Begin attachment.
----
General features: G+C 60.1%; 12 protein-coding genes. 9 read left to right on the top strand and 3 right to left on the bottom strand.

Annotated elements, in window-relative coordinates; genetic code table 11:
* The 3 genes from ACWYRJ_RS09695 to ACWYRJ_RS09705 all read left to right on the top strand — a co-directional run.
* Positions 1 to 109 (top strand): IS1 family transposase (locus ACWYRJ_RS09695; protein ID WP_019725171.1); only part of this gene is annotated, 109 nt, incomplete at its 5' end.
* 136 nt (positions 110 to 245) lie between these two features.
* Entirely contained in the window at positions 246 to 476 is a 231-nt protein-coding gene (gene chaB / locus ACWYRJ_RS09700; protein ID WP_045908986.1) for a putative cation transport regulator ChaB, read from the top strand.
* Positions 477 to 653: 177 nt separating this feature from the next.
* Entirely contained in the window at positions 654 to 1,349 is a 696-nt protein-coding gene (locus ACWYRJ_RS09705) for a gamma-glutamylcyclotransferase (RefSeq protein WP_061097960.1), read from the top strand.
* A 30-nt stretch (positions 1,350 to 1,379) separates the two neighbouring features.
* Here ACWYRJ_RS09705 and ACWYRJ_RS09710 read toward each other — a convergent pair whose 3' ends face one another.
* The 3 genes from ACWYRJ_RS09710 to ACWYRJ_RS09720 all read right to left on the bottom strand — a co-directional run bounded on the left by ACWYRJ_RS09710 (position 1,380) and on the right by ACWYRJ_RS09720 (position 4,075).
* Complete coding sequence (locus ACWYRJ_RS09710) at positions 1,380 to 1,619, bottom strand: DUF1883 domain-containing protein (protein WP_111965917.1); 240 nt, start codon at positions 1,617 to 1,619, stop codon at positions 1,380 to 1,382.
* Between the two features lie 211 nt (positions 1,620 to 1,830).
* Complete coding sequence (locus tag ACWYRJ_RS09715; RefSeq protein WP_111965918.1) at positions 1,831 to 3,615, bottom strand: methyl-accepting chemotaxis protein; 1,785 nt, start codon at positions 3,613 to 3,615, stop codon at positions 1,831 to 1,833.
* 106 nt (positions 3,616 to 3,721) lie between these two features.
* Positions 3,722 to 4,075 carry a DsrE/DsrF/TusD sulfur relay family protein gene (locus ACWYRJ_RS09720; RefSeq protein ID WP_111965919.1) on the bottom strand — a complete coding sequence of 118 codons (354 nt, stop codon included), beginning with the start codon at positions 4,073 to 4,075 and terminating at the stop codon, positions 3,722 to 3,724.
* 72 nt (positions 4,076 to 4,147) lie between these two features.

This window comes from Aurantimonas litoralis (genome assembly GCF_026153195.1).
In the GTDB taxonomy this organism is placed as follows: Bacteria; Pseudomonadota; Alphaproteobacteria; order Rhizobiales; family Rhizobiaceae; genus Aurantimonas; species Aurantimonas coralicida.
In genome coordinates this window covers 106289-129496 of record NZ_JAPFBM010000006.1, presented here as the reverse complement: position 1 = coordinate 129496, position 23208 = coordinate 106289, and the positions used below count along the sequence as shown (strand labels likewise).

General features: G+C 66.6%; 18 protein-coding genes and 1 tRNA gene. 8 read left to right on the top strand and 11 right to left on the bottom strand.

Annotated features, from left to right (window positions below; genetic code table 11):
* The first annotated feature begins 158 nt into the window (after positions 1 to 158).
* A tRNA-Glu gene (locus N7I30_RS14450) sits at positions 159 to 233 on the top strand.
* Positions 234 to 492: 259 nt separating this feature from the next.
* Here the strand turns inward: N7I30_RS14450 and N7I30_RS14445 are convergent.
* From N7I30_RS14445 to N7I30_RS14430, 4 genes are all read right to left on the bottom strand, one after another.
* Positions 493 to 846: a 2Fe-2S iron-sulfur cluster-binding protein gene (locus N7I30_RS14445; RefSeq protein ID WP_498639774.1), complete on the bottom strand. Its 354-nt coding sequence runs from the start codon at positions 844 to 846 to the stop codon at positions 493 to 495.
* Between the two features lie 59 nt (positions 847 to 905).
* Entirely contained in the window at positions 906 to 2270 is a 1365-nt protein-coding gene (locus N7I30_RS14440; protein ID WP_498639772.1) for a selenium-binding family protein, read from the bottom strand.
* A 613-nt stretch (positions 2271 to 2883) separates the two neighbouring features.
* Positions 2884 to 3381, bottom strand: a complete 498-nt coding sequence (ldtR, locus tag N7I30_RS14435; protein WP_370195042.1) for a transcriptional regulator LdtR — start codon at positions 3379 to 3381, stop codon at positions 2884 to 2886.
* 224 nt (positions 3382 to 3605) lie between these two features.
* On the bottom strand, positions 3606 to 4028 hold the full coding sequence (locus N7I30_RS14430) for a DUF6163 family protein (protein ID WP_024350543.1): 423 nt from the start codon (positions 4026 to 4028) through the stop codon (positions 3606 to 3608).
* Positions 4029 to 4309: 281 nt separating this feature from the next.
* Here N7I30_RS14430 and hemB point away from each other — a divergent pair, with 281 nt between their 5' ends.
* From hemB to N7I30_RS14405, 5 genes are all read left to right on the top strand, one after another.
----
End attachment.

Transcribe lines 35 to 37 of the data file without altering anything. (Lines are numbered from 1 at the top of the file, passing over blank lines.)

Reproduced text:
* Positions 4029 to 4309: 281 nt separating this feature from the next.
* Here N7I30_RS14430 and hemB point away from each other — a divergent pair, with 281 nt between their 5' ends.
* From hemB to N7I30_RS14405, 5 genes are all read left to right on the top strand, one after another.